Someone, or something, with serious clairvoyance abilities, had just tried to observe the future, and Sylver’s presence had interfered with it. It was like someone was trying to read a book, and Sylver was the cup of tea someone had spilled all over it.

Sylver did his best to filter out the memories that he would have in the future from the ones he already had. But mind magic wasn’t his strong suit, if anything it was the exact opposite. Mind magic required a disconnect from reality, it didn’t follow the same logic as the real world.

Sylver didn’t have any talent for it, he’d checked more times than he cared to admit. Even after spending more lifetimes than most mages got to experience, he was at best a 3rd tier mind mage. This was in the realm of 4th or 5th tier or felt that way at least.

The headache and bleeding stopped after a few seconds, and the best Sylver could make out from the quickly fading memories was that he was going to get shot in the back of the head at some point in the near or far future.


Because the “future” had already been altered by Sylver getting a glance at it. Now that he was going to be on guard for getting shot from the back, the likelihood of it happening went down significantly. It might not even have been him that was going to be shot, and his mind had simply misinterpreted the information.

Sylver very dearly missed the metallic mesh he had embedded in his skull that made his mind completely inaccessible to all but the strongest mages.

And even then, Sylver didn’t need his brain to walk around and kill someone, something those mages figured out far too late.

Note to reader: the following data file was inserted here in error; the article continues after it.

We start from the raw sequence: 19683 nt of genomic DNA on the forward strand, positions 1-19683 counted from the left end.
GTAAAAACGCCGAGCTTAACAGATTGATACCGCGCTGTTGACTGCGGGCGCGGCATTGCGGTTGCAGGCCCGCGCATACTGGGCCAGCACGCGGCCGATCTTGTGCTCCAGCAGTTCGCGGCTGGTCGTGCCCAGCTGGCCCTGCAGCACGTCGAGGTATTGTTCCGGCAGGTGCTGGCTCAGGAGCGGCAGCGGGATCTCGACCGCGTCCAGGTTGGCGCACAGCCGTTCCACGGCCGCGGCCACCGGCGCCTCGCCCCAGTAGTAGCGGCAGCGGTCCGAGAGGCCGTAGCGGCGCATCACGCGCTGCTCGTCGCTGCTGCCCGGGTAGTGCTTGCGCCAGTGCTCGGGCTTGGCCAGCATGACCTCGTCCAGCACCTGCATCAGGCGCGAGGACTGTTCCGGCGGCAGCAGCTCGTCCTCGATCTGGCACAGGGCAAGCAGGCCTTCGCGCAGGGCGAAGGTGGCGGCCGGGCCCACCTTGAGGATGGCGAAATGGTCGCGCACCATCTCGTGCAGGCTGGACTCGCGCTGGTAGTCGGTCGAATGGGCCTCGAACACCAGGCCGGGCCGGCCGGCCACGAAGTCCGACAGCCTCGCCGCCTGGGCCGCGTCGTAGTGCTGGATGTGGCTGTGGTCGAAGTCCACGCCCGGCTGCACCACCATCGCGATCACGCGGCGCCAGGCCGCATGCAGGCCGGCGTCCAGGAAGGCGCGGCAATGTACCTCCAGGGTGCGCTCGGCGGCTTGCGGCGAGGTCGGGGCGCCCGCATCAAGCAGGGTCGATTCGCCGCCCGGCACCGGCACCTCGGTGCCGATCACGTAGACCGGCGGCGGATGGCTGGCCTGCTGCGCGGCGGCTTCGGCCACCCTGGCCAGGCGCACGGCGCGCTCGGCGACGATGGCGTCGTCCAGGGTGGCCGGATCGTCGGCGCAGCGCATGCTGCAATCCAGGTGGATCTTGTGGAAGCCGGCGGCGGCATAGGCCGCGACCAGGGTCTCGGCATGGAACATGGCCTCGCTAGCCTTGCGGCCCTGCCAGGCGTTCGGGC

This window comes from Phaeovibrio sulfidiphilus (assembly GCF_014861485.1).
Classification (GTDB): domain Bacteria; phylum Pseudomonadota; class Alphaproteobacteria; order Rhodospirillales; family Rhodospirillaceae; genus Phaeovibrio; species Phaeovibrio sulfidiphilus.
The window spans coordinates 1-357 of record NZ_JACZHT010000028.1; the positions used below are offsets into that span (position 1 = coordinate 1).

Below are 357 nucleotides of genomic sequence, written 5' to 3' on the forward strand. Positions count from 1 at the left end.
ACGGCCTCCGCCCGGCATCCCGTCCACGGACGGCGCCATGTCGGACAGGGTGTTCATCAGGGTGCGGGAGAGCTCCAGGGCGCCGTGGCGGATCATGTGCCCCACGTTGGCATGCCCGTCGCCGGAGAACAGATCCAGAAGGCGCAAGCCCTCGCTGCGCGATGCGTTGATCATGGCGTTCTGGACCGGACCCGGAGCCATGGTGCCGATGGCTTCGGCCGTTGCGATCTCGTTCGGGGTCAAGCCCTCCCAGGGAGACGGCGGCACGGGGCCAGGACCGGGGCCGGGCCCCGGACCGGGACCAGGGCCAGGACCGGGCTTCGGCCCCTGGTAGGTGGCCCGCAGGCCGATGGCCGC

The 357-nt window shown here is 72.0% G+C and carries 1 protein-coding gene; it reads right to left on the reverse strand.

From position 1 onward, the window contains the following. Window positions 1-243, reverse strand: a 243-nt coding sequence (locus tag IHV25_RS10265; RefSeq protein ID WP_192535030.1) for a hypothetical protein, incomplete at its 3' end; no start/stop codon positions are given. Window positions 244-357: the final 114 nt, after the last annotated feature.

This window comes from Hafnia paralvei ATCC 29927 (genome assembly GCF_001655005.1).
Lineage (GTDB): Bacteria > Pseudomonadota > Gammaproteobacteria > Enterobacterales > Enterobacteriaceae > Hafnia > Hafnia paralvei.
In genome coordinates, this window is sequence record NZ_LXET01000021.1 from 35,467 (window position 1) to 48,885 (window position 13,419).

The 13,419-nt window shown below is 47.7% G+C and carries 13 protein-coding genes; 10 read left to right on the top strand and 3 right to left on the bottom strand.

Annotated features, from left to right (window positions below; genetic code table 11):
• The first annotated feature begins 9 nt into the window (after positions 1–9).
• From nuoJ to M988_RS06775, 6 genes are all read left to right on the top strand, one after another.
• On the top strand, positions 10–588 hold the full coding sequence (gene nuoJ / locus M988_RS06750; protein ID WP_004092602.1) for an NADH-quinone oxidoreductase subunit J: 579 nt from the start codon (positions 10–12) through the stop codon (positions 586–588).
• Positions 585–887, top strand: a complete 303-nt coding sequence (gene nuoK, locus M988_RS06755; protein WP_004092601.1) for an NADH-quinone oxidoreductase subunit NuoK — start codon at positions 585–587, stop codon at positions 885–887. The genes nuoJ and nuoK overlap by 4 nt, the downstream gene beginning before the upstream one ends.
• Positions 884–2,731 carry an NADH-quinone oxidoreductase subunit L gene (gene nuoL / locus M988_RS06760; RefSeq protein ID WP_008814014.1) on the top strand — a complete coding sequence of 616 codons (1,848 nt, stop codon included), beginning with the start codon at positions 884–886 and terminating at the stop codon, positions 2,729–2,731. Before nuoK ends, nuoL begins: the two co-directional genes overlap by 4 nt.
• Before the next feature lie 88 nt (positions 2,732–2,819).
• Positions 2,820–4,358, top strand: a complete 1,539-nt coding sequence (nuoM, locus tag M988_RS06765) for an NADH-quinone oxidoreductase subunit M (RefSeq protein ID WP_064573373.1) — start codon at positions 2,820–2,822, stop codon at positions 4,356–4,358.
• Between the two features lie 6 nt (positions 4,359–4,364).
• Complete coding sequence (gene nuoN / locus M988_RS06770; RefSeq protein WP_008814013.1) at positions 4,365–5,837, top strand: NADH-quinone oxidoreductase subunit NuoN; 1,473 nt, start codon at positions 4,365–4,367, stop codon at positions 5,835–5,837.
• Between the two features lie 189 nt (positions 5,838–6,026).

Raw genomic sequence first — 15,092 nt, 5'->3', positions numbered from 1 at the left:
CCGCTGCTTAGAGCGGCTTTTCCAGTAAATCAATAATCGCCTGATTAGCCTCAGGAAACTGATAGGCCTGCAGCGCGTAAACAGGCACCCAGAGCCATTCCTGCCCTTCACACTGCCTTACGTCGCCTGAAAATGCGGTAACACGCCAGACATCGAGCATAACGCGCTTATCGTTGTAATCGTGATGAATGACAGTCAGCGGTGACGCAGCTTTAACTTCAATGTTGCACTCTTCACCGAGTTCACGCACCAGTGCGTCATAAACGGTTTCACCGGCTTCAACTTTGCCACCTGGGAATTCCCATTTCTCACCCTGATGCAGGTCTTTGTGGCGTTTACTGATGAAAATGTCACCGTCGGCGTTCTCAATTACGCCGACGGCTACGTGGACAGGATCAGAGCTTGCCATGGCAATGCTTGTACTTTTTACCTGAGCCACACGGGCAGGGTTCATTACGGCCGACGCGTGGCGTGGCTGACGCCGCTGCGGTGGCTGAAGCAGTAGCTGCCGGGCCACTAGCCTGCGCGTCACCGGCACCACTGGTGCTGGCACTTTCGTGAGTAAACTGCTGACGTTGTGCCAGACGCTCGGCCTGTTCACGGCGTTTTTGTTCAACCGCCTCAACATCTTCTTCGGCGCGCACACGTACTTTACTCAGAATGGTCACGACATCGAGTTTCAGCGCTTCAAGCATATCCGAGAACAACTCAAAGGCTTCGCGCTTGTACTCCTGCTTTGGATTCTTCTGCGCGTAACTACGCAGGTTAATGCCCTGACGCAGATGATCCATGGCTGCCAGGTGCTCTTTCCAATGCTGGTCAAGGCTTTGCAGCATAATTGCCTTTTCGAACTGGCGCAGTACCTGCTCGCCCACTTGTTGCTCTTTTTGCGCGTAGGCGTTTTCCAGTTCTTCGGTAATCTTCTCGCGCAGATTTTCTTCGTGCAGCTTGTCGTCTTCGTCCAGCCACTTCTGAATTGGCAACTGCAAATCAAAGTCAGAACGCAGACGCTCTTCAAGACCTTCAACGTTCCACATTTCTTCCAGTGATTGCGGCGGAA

Even though the pain wasn’t that severe, it was still strong enough to wake him up. And even though he could tolerate it, it still hurt.

Completely ruined his morning too.

Sylver had gone to bed smiling ear to ear and now he was covered in his own blood and had ruined some rather expensive sheets.

Still slightly hazy from the headache, it took Spring’s reminder for Sylver to wave his hand at the blood and pull it out of the sheet and back up his nose into the slowly healing burst blood vessels.

Aside from the potential of a very powerful clairvoyant pinpointing the interference and somehow figuring out that Sylver was the source of it, everything was going pretty well.

Sylver had managed to negotiate a deal with Delvin and a few other well-known gunsmiths and was now going to be making a nearly effortless 25,000 a week. Instead of simply getting paid per [Coat Of Carrion] gun jamming bullet, Sylver was going to be getting a portion of the profits.